What is Hyperemesis Gravidarum?
BBC Shropshire talk HG and PSSA huge thank you to Kirsty and Andrew who both spoke so honestly on Radio Shropshire about Kirsty's experience...
Job Opportunity: Digital Marketing Apprentice*Do you enjoy using social media?* *Are you imaginative and creative?* *Do you...
Brush Baby GiveawayXylitol – the ‘little known’ ingredient making a ‘big’ difference! Did...
Be kind to yourself and get as much help as you can from others. We are also here for you via our helpline, forum a… https://t.co/nyH0CPcH4G
06:45 14th October
How can we help?
There are lots of ways we can offer help:
Call 024 7638 2020
Call our helpline and speak to our Support and Development Coordinators who offer free support and evidenced-based information about treatments, coping strategies and services available in your area which you can use when speaking to your Healthcare Professionals.
1-2-1 Peer Support network
Our 1-2-1 volunteer peer support network is made up of women around the UK who have suffered hyperemesis gravidarum, or severe pregnancy sickness themselves.
If you are currently suffering and would like to be matched with a volunteer for one-to-one peer support, please call our helpline on 024 7638 2020.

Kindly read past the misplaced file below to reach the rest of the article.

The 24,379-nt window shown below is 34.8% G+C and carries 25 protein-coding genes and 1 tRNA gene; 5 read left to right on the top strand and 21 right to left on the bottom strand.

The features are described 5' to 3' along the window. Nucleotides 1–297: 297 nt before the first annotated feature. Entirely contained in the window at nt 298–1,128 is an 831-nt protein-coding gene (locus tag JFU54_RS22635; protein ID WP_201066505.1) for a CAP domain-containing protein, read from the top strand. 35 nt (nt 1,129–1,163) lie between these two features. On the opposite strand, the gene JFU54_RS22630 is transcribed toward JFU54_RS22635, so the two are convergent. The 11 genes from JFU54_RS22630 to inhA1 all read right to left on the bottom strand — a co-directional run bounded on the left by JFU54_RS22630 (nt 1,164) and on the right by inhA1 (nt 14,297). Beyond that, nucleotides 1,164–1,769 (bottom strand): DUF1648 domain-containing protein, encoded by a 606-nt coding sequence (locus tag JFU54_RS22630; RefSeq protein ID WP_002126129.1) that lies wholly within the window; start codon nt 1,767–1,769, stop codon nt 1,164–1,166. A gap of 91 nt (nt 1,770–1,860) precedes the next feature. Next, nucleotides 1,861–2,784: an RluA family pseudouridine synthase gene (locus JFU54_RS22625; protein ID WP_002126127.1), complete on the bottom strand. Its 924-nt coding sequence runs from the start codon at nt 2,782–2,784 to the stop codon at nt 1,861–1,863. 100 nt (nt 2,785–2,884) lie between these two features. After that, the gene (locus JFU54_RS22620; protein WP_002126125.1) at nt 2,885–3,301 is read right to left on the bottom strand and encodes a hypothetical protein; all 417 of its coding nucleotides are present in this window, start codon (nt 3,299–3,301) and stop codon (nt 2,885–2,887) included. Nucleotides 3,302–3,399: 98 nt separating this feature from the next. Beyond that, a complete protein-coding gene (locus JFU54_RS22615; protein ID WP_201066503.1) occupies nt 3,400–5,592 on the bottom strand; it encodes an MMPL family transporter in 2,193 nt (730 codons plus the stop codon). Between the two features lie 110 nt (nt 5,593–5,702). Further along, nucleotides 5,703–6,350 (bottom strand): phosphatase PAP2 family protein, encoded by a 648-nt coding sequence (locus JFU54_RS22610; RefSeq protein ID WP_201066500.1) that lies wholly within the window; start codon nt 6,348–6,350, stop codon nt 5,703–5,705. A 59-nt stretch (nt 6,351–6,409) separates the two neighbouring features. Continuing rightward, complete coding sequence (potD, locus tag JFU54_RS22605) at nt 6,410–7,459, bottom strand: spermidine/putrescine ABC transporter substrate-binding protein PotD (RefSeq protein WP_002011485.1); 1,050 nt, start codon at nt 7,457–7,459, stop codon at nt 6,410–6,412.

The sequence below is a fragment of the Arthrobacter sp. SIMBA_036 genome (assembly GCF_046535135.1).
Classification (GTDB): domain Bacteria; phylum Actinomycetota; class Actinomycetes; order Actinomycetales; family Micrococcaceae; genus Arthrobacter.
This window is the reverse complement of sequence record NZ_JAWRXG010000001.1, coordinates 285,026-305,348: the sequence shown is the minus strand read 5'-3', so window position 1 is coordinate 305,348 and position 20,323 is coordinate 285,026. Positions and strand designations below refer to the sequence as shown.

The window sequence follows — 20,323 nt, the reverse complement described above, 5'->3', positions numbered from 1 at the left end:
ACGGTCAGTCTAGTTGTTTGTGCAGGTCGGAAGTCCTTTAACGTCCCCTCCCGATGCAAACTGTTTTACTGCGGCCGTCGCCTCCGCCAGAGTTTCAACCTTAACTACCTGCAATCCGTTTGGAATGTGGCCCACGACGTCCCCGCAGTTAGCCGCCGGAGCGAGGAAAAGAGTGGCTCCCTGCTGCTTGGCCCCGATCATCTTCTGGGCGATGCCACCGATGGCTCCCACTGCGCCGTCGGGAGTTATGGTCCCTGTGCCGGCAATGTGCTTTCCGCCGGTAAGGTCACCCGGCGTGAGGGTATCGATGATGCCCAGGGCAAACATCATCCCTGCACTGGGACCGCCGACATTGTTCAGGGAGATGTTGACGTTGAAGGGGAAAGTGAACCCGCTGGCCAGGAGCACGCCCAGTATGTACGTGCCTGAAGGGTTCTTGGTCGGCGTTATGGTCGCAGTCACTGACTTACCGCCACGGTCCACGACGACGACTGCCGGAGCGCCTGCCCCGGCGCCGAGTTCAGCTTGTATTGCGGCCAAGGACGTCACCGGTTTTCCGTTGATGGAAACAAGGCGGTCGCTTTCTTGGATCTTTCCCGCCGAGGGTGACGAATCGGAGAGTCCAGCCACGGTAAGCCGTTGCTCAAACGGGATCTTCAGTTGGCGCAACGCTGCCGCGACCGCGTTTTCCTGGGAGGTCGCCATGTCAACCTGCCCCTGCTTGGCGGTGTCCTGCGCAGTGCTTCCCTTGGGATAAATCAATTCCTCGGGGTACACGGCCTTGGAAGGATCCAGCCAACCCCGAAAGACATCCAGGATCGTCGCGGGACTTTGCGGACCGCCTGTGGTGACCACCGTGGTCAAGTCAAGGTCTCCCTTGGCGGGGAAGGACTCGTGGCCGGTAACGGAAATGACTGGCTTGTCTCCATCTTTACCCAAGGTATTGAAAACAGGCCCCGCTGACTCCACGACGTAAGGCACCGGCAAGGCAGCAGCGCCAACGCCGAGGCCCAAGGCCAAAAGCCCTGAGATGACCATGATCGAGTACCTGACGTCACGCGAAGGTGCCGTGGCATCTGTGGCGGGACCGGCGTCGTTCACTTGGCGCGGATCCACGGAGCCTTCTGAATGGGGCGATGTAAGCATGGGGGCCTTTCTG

The PSS Forum is where sufferers and survivors of nausea and vomiting in pregnancy (NVP) and Hyperemesis Gravidarum (HG) can receive help and support.
It is run and administrated by registered and trained PSS volunteers
Did you know?
Hyperemesis Gravidarum rarely ends at 12 weeks of pregnancy. It typically improves in the middle of pregnancy, but symptoms often last until birth.
There are lots of ways you can give help:
You can support the vital work of Pregnancy Sickness Support by making a donation
There are loads of ways you can support our work, from having dinner with friends to shopping online!
Volunteer Peer Supporters work with sufferers on a 1-2-1 basis via text, email, phone or sometimes face to face throughout their pregnancy while symptoms persist
Take part in research
Have you experienced a pregnancy affected by Hyperemesis Gravidarum (HG)? Do you want to tell your story for research?